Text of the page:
Saturday, February 18, 2012

What Chinese People Really Think and Feel

This is about 'political sarcasm'  found on the Internet in China.
Chinascope has translated some Internet and blog postings about today's China.
One is surprised at the candidness of the bloggers ...and their courage.
Of course, most of the issues raised exist elsewhere in the world and particularly in India, but here we have a relatively free Press which allows the 'masses' to record their frustrations, their anger and the excesses  of the politicians and the civil servants (the formers usually take a beating during the next round of elections as the result of scams' coverage).
It is not yet the case in China which does not know elections.
I had already mentioned on this blog  the funny case of: "The Château Lafite Rothschild that you drank was created on a ship."
Let us hope that the Indian Government will not put its threats of censuring social networks into practice, it would be loss for the society.
Though the people would certainly find a way to circumvent any censure. 
It is not that easy to muzzle the truth in China and elsewhere.  
It gives hope that we shall, one day, live in a better world.

Chinascope Editor’s Note:
Political jokes and sarcasm are a good resource for understanding a country’s political realities, public attitudes, and the nature of problems that affect that society’s stability. An article titled “An Outstanding Student’s Letter to Hu Jintao and Wen Jiabao,” which was published on, combined many of the microblog posts published throughout 2011 that exhibited China’s particular affinity for political sarcasm. Some of these postings can also be found on some official websites, such as the public forums for People’s Daily Online. This indicates that it is not just the public that understands the underlying issues; the government officials acknowledge them as well. A translation of a major part of the article follows. The Chinascope editor has added some helpful information so that Western readers may better understand the specific issues, the references, and the subtlety (although sometimes not so subtle) of Chinese humor.]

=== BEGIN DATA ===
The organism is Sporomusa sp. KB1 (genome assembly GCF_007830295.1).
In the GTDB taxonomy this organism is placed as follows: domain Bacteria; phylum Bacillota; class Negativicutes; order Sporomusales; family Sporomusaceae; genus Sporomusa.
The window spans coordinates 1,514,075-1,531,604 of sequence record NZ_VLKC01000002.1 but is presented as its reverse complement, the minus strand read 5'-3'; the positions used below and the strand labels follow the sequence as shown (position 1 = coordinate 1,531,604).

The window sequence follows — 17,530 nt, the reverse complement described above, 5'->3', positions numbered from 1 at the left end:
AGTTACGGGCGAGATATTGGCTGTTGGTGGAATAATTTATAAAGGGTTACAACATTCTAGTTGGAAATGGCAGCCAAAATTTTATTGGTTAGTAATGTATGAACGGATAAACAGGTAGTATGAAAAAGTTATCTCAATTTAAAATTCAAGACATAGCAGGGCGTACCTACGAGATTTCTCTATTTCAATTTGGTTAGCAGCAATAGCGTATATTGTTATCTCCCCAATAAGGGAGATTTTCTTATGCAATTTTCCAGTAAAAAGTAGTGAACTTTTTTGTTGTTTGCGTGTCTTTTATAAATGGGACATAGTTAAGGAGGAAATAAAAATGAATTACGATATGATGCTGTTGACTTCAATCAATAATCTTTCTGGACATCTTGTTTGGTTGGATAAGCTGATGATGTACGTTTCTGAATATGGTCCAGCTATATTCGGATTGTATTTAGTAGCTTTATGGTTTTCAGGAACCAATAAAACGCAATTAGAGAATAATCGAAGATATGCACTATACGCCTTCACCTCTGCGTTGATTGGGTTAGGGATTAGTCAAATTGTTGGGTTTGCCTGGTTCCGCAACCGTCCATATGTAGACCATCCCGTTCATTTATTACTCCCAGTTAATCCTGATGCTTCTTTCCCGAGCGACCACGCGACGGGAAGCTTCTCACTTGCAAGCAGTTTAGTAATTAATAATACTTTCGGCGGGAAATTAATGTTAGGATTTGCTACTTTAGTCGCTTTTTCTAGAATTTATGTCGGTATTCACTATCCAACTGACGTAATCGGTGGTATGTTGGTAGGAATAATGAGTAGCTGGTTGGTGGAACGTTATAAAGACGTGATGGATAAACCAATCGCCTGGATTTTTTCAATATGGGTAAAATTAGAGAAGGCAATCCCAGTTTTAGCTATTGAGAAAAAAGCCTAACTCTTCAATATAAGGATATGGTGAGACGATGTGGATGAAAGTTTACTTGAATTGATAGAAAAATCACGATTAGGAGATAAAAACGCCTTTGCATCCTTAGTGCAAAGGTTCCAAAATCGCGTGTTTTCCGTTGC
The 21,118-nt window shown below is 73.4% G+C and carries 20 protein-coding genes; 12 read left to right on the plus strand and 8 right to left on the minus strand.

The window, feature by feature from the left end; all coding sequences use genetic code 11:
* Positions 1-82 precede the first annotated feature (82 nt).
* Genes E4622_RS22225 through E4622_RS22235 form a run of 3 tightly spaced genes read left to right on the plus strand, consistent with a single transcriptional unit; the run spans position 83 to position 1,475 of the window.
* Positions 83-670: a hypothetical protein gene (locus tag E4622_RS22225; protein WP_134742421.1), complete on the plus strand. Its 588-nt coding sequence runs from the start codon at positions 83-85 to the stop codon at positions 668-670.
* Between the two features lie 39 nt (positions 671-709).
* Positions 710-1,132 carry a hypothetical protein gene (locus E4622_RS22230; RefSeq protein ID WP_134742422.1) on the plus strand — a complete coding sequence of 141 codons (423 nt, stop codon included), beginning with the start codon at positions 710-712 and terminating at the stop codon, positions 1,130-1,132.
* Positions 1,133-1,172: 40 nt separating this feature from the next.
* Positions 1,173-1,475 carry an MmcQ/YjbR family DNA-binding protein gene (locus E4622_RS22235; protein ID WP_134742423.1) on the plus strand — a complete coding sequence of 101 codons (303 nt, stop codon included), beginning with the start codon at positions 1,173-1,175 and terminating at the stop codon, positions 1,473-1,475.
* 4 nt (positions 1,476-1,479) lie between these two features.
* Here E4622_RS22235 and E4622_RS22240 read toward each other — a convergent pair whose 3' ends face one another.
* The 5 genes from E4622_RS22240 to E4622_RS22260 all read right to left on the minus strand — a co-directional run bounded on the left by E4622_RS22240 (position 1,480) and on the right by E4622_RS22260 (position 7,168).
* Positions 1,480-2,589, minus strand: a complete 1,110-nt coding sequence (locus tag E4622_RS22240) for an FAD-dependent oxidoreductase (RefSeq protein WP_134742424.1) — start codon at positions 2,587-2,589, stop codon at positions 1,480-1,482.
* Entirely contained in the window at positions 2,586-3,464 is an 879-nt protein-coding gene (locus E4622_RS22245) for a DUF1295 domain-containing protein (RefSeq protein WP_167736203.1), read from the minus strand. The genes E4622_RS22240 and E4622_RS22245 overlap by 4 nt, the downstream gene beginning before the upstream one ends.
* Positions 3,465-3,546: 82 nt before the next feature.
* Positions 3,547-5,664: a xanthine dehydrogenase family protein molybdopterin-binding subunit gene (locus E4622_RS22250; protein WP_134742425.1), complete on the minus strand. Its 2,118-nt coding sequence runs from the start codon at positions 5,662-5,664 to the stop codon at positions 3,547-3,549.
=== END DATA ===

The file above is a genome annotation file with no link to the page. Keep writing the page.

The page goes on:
An Outstanding Student’s Letter to Hu Jintao and Wen Jiabao

December 16, 2011

Dear President and Prime Minister:


According to government statistics, in the past 30 years of reform and opening up, the items that have appreciated in value the most were: housing, cemetery plots, officials’ hats (Ed: that the content of officials’ hats appreciates is suggestive of the large amount of money people have to pay in bribes to secure a government position), moon cakes, and mistresses. The items that have depreciated in value the fastest were: professional titles, diplomas, morals, credibility, and the Renminbi.
China has become a nation of many groups, including the no-money-left-by-the-end-of-the-month group (those who spend but don’t plan), the eat-the-elderly group (those who don’t work but live off of their parent’s income), the low-paid-worker group, the living-in-a-tiny-residence group, the ant group, the complainer group, the con artist group, the chasing-self-interest group, and the hiding-marriage group (married people who appear single in public due to workplace or social pressure, such as not being able to afford a wedding).


 This year, a “nail” resident (Ed: 钉子户, a new term in China referring to someone who refuses to give up his home when government officials appropriate the land in order to develop it) resorted to the most desperate solution; she ended her life (Ed: Tang Fuzhen set herself on fire). Her death did not prove the government’s barbarity and shamelessness, but only that gasoline could ignite.


In this year, Li Gang didn’t get famous. Li Gang’s son didn’t get famous either, but Li Gang’s son’s (words about his) dad got really famous. (Ed: Li Gang is the Deputy Director of the Beishi District Police Department, Baoding City, Hebei Province. While driving, his son hit and killed two college students. When the authorities came to get him, he infamously said, “Go ahead and sue me if you dare. My dad is Li Gang!” The sentence, “My dad is Li Gang,” has since been the subject of many sarcastic jokes on the Internet.)